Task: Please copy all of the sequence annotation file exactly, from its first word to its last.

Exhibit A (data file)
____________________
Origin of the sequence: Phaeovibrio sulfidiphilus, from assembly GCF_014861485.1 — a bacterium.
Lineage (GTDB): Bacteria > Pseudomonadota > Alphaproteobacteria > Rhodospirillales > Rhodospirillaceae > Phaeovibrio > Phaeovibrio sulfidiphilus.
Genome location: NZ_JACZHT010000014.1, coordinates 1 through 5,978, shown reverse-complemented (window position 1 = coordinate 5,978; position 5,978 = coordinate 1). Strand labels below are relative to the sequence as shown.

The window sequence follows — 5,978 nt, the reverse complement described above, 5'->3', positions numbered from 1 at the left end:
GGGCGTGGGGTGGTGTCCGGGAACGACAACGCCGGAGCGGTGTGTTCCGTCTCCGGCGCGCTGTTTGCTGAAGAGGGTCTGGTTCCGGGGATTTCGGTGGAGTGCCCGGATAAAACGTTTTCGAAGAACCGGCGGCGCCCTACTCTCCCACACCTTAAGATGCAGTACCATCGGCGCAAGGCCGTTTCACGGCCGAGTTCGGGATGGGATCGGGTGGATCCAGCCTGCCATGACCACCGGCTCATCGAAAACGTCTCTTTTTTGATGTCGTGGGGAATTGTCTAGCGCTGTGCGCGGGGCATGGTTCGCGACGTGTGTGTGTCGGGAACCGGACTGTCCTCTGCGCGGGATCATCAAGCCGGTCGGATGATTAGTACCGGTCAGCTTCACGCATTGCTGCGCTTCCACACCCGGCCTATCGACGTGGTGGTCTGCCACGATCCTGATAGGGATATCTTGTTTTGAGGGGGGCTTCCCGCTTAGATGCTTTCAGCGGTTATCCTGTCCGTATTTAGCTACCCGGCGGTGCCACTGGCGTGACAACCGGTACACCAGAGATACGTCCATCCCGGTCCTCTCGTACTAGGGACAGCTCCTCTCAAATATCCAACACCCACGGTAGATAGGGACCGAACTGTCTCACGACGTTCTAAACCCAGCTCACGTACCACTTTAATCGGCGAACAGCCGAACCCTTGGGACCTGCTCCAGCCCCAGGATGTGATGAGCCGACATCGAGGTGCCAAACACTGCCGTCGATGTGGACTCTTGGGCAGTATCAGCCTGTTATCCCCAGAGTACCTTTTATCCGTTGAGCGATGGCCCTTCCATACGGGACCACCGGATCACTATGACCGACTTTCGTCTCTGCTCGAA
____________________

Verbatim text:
Origin of the sequence: Phaeovibrio sulfidiphilus, from assembly GCF_014861485.1 — a bacterium.
Lineage (GTDB): Bacteria > Pseudomonadota > Alphaproteobacteria > Rhodospirillales > Rhodospirillaceae > Phaeovibrio > Phaeovibrio sulfidiphilus.
Genome location: NZ_JACZHT010000014.1, coordinates 1 through 5,978, shown reverse-complemented (window position 1 = coordinate 5,978; position 5,978 = coordinate 1). Strand labels below are relative to the sequence as shown.

The window sequence follows — 5,978 nt, the reverse complement described above, 5'->3', positions numbered from 1 at the left end:
GGGCGTGGGGTGGTGTCCGGGAACGACAACGCCGGAGCGGTGTGTTCCGTCTCCGGCGCGCTGTTTGCTGAAGAGGGTCTGGTTCCGGGGATTTCGGTGGAGTGCCCGGATAAAACGTTTTCGAAGAACCGGCGGCGCCCTACTCTCCCACACCTTAAGATGCAGTACCATCGGCGCAAGGCCGTTTCACGGCCGAGTTCGGGATGGGATCGGGTGGATCCAGCCTGCCATGACCACCGGCTCATCGAAAACGTCTCTTTTTTGATGTCGTGGGGAATTGTCTAGCGCTGTGCGCGGGGCATGGTTCGCGACGTGTGTGTGTCGGGAACCGGACTGTCCTCTGCGCGGGATCATCAAGCCGGTCGGATGATTAGTACCGGTCAGCTTCACGCATTGCTGCGCTTCCACACCCGGCCTATCGACGTGGTGGTCTGCCACGATCCTGATAGGGATATCTTGTTTTGAGGGGGGCTTCCCGCTTAGATGCTTTCAGCGGTTATCCTGTCCGTATTTAGCTACCCGGCGGTGCCACTGGCGTGACAACCGGTACACCAGAGATACGTCCATCCCGGTCCTCTCGTACTAGGGACAGCTCCTCTCAAATATCCAACACCCACGGTAGATAGGGACCGAACTGTCTCACGACGTTCTAAACCCAGCTCACGTACCACTTTAATCGGCGAACAGCCGAACCCTTGGGACCTGCTCCAGCCCCAGGATGTGATGAGCCGACATCGAGGTGCCAAACACTGCCGTCGATGTGGACTCTTGGGCAGTATCAGCCTGTTATCCCCAGAGTACCTTTTATCCGTTGAGCGATGGCCCTTCCATACGGGACCACCGGATCACTATGACCGACTTTCGTCTCTGCTCGAA